Parents plead for school funding at Trumbull budget hearing

J.R. Bria speaks about the potential effect of a proposed dumping fee on carting companies in the proposed 2021-22 Trumbull budget.

J.R. Bria speaks about the potential effect of a proposed dumping fee on carting companies in the proposed 2021-22 Trumbull budget.

Zoom screen capture.

TRUMBULL — A dozen parents and school staffers took to Zoom Tuesday to ask the Board of Finance for more money for the school system.

The board is expected to vote on First Selectman Vicki Tesoro’s $183.8 million budget proposal for the 2021-22 fiscal year next week.

In Tesoro’s proposal, she allocated $112.3 million to the schools, a 3 percent increase from their current level, but about $450,000 less than the Board of Education requested. Tesoro said she reduced the request to reflect lower-than-anticipated health care cost projections.

For about 40 minutes, one speaker after another joined the call to speak about how the schools’ current budget situation has affected them or their children.

“Education is not a line item. Education is an ideal,” said PTA Council President Marylena Kourounis. “We are at a moment in time when we need to strengthen our education system. Therefore we urge the Board of Finance to increase the Board of Ed budget above the level recommended by the first selectman.”

Pam Flynn, a 20-year veteran teacher at Tashua Elemetary School and a mother of three students in the Trumbull schools, agreed.

“The staff was demolished by cuts this past year,” she said. “We only have two special education teachers to service our entire building.”

One specialist has 19 students on their case list; providing services to all 19 students would take more than 70 hours a week, Flynn said.

“How is that possible for one person to meet those hours? It isn’t,” she said.

The math and reading specialists also have been cut. Tashua shares a math specialist with Frenchtown School, Flynn said.

“She’s amazing, but is only in our building two days a week,” she said.

The single reading specialist is responsible for serving the entire building, Flynn said.

“This means she is only able to help the neediest of children,” Flynn said. “Anyone who may have been on the cusp and benefited from small group instruction to get them up to grade level is out of luck.”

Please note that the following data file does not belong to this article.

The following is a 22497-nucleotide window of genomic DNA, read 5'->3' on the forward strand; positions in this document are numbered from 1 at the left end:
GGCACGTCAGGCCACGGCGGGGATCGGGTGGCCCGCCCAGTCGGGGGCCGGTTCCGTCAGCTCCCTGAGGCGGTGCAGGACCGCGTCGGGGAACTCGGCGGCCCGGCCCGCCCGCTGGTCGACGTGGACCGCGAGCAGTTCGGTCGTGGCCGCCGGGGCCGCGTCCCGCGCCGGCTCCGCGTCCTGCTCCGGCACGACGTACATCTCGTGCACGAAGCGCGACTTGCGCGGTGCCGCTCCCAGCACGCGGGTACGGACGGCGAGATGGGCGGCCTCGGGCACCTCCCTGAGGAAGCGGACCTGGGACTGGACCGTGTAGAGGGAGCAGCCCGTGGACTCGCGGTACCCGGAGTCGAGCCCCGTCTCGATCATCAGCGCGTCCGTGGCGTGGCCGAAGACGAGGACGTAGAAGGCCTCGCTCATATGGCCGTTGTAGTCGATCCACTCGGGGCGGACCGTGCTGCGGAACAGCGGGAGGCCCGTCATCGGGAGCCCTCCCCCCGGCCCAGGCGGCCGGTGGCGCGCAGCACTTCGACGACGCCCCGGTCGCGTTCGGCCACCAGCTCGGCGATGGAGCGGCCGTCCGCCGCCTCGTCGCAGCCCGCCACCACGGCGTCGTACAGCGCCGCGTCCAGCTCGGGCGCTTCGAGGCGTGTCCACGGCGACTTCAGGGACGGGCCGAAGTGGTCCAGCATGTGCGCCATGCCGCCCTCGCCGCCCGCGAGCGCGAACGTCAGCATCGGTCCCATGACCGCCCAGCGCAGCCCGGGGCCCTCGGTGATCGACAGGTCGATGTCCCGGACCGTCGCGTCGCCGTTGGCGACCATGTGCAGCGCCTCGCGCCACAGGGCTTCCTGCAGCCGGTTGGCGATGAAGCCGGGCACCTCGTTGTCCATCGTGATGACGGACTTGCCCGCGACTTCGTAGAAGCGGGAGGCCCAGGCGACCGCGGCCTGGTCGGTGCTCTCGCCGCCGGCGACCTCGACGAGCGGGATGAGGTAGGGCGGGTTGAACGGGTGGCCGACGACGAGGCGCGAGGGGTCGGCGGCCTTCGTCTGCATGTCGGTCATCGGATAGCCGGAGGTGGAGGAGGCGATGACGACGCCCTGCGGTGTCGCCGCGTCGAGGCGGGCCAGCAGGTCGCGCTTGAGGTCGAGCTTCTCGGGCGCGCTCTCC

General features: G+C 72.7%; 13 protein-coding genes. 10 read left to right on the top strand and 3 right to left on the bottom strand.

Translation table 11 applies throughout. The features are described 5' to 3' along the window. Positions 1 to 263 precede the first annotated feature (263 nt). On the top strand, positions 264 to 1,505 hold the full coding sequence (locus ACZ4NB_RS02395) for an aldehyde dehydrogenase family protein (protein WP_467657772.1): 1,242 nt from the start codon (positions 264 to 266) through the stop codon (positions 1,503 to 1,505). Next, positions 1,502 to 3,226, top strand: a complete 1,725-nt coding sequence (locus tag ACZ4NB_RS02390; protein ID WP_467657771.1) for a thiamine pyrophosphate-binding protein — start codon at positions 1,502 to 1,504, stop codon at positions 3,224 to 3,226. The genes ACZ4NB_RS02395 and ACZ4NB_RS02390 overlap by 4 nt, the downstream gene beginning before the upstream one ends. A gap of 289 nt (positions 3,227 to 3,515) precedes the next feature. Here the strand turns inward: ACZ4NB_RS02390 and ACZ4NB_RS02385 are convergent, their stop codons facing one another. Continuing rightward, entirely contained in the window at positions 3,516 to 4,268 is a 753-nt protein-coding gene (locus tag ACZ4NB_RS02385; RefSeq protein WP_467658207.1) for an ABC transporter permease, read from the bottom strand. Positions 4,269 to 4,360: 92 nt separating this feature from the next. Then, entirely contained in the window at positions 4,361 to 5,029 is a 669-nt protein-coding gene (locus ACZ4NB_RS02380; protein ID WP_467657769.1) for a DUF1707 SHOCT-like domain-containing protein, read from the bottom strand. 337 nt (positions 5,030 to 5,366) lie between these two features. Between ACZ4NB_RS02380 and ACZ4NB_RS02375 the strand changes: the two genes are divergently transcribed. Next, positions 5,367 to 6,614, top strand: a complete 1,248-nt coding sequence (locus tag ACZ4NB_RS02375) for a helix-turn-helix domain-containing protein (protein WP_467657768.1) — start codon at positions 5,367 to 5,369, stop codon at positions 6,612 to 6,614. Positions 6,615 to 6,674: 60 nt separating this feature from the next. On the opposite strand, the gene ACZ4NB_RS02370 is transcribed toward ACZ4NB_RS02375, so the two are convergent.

Ann Martorana, who moved to town from Stratford and has two children in the school system, said she had a similar experience. She said her older daughter was immediately identified as potentially benefiting from the assistance of a reading specialist.

“She received a half hour of reading support every day,” Martorana said. “The service was very, very beneficial and she’s now reading at or above grade level. Early intervention is so very important.”

Several commenters pointed out that Superintendent Martin Semmel took over a school system already struggling with the effects of a budget crunch that was further complicated by the COVID-19 pandemic. The toll the pandemic will ultimately take on students and staff will not be known for some time, said Veronical Lenzen.

“Despite all the efforts of the teachers, this is going to affect all of us,” she said. “General education, special ed, gifted, it doesn’t matter. They’re all going to be behind and they’re going to be behind by a year.”

Lenzen said the pandemic would also have an ongoing cost in addition to the missed learning opportunities.

“We’re going to need smaller class sizes, well-trained and well-paid teachers, and well-trained and well-paid related service providers,” she said. “Social and emotional learning is going to be more important than ever.”

Although most of the people who signed up to speak urged the board to increase Tesoro’s budget allocation to the schools, Cindy Penkoff praised Semmel, but slammed Tesoro’s budget proposal as dishonest.

“Backdoor taxes, robbing the general fund, shortchanging education and not one school upgrade or senior center in sight,” she said. “Trumbull deserves better than this.”

J.R. Bria, whose family runs Residential Waste Systems, also complained about a proposed tipping fee for trash haulers at the transfer station, calling it a hidden tax. Haulers paying the fee would ultimately pass the fee along to the customer in the form of increased rates, he said. That could also have the unintended consequence of increasing traffic at the transfer station if more residents decide to haul their own trash rather than pay the higher rate. Trumbull residents currently can bring their household trash to the transfer station for free.

“What’s to stop someone from making a free dump run seven times a week?” he said. “When we go, it’s one truck for 600 homes.”

The volume of trash in an RWS truck helps the transfer station operate more efficiently than having more homeowners using the station, he said.

“Haulers pick up from 85 percent of the houses in town, but only account for about 62 percent of the dumping,” he said. “Obviously when you have nothing curbing how much you can throw away, you’re going to throw away more.”

When the board deliberates its budget adjustments next week, members can increase or reduce any line item in Tesoro’s proposal. If adopted as-is, the 2021-22 budget would require a tax increase of just over 3 percent, or $317 on a house valued at $400,000.

Tesoro in her budget letter to the board pointed out that her proposal gave the school system its largest budget increase in eight years and reminded the members that the town’s current budget, adopted last year, did not raise taxes.